Throughout 2020 and 2021, navigating the pandemic has been an all-consuming endeavour for all sectors. As the pandemic raged, pharma responded with leadership and purpose, managing to deliver a vaccine in record time. However, with the looming energy crisis, supply chain crunch and labour market tightening all coming to a head, the question on most people’s minds is what does the economy hold out for pharma in 2022 and beyond?
Last month, leading economists at the World Bank, the International Monetary Fund, the OECD and the Conference Board released global economic growth forecasts for 2022 through to 2026.
World growth for 2022 is forecast at 3.9%; with growth across all mature economies forecast to be up by 3.9%. The US and China, the main engines of global economic growth are expected to grow at 3.8% and 5.5% respectively.
|Real GDP (average annual) % change||Actual||Actual||Actual||Estimate||Forecast||Forecast||Trend|
|All mature economies||1.8||2||-4.6||5.1||3.9||2.3||1.7|
|All emerging econo||5.7||4.7||-2.1||5.2||4||3.2||3.2|
The pharmaceuticals market is expected to grow, fuelled by new scientific and operational opportunities, as companies rearrange their operations and recover from COVID-19 , which had earlier led to restrictive containment measures involving social distancing, remote working, and the closure of commercial activities that resulted in operational challenges. The market is expected to reach $1700.97 billion in 2025 at a CAGR of 8%.
Among the upside and downside risks identified in the forecast, global supply chain problems, labour issues, and businesses technology investments pause the greatest risks to growth.
The reason supply chain problems are concerning this time round is that, unlike past disruptions (from natural disasters, international trade tensions, cyberattacks, and even, the global pandemic), the current crises appears much harder to resolve.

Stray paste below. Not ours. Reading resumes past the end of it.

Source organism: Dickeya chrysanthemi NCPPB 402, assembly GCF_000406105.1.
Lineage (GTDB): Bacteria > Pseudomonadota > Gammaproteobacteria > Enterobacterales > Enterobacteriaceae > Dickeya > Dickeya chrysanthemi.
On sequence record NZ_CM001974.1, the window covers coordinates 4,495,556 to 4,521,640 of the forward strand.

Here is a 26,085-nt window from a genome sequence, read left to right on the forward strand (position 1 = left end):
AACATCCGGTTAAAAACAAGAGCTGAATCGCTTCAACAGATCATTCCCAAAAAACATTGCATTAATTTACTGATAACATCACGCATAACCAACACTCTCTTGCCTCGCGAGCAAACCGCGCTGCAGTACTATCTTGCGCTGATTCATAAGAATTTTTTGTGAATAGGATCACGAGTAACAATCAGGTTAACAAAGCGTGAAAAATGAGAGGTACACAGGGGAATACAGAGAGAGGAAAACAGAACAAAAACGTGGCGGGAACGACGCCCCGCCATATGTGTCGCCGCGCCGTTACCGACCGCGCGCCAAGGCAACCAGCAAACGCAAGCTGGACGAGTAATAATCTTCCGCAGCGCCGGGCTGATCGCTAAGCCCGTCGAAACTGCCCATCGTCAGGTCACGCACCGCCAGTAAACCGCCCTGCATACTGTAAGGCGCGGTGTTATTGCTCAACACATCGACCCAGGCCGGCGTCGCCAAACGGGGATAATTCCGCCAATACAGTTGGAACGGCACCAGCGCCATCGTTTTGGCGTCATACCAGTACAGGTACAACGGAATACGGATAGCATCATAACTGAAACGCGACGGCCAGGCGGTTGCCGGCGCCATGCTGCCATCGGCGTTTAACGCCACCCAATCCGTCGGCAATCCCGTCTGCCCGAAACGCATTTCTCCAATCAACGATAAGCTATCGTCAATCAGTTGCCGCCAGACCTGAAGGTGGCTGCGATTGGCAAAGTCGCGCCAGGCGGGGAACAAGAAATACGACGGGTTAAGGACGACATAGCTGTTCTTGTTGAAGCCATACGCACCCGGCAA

There is little companies or a single sector can do when its cargo ships are having to wait to unload in goods in ports. The current crisis is compounded by energy price inflation, and the resulting shortages of critical inputs, such as active pharmaceutical ingredients and excipients. This is why this supply shock has no quick fixes, and a rapid return to business as usual does not seem to be on the horizon, anytime soon.
Labour shortages are crucial to growth. The economists believe that to a certain extent, workers have become more selective in the kind of work they’re taking on post-pandemic. We think this argument is overly simplified and the reality is far more complex.
Taking the US as a case study, three million more workers retired than were expected to retire during the pandemic. In part, this was because older workers are at greater risk of being harmed by COVID. But many older workers found that their retirement plans, and the value of their homes, increased significantly in value. On the other hand, younger workers have had more choices for work.
To attract the workers needed, companies are having to pay new workers higher wages and offer better benefit plans. As the young go back to work in 2022, the need to do this will decrease.
Demographic issues, in the longer term, will also contribute to a shortage in workers. The citizenry is aging in the established economies as well as China. To overcome this, businesses are increasingly investing in digital technologies.
However, one economist warned, the decade before the pandemic hit had the slowest growth in productivity in many decades. Nonetheless, in certain industries, technology is clearly replacing humans and that the pandemic has helped accelerate this shift.
While supply chain and labour issues will depress growth, it is important to put this in perspective. Global economies will grow significantly faster than is the norm.
You can read the report in its entirety through this link.
Additional reporting by Niall P Hughes